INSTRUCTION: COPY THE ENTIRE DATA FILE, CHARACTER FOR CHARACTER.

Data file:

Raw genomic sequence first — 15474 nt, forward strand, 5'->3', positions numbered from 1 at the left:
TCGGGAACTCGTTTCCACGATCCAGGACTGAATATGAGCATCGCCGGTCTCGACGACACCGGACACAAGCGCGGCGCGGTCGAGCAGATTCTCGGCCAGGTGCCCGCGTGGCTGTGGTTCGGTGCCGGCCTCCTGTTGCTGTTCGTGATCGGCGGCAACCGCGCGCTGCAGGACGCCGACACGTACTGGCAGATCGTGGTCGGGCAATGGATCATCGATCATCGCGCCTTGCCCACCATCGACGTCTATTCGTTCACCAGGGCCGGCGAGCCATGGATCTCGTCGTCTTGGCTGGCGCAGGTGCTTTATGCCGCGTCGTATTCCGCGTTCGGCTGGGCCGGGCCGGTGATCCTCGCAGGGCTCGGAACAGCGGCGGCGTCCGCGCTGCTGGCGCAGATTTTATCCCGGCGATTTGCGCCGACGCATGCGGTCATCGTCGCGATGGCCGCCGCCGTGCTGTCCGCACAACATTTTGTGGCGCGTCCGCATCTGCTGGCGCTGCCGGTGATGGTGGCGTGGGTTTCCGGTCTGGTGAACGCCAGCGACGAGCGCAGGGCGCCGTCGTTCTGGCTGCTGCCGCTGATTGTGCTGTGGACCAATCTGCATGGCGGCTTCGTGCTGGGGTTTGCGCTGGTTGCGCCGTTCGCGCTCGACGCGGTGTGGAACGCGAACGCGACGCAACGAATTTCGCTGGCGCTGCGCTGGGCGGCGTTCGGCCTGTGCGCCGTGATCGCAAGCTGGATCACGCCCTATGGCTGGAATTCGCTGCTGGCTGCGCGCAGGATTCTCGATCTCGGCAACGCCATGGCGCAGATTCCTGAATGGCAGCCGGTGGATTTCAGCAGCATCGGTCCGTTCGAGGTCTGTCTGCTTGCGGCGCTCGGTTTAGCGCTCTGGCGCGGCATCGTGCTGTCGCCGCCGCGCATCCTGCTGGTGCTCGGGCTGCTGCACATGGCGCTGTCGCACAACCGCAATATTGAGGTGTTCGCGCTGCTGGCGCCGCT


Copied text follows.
Raw genomic sequence first — 15474 nt, forward strand, 5'->3', positions numbered from 1 at the left:
TCGGGAACTCGTTTCCACGATCCAGGACTGAATATGAGCATCGCCGGTCTCGACGACACCGGACACAAGCGCGGCGCGGTCGAGCAGATTCTCGGCCAGGTGCCCGCGTGGCTGTGGTTCGGTGCCGGCCTCCTGTTGCTGTTCGTGATCGGCGGCAACCGCGCGCTGCAGGACGCCGACACGTACTGGCAGATCGTGGTCGGGCAATGGATCATCGATCATCGCGCCTTGCCCACCATCGACGTCTATTCGTTCACCAGGGCCGGCGAGCCATGGATCTCGTCGTCTTGGCTGGCGCAGGTGCTTTATGCCGCGTCGTATTCCGCGTTCGGCTGGGCCGGGCCGGTGATCCTCGCAGGGCTCGGAACAGCGGCGGCGTCCGCGCTGCTGGCGCAGATTTTATCCCGGCGATTTGCGCCGACGCATGCGGTCATCGTCGCGATGGCCGCCGCCGTGCTGTCCGCACAACATTTTGTGGCGCGTCCGCATCTGCTGGCGCTGCCGGTGATGGTGGCGTGGGTTTCCGGTCTGGTGAACGCCAGCGACGAGCGCAGGGCGCCGTCGTTCTGGCTGCTGCCGCTGATTGTGCTGTGGACCAATCTGCATGGCGGCTTCGTGCTGGGGTTTGCGCTGGTTGCGCCGTTCGCGCTCGACGCGGTGTGGAACGCGAACGCGACGCAACGAATTTCGCTGGCGCTGCGCTGGGCGGCGTTCGGCCTGTGCGCCGTGATCGCAAGCTGGATCACGCCCTATGGCTGGAATTCGCTGCTGGCTGCGCGCAGGATTCTCGATCTCGGCAACGCCATGGCGCAGATTCCTGAATGGCAGCCGGTGGATTTCAGCAGCATCGGTCCGTTCGAGGTCTGTCTGCTTGCGGCGCTCGGTTTAGCGCTCTGGCGCGGCATCGTGCTGTCGCCGCCGCGCATCCTGCTGGTGCTCGGGCTGCTGCACATGGCGCTGTCGCACAACCGCAATATTGAGGTGTTCGCGCTGCTGGCGCCGCT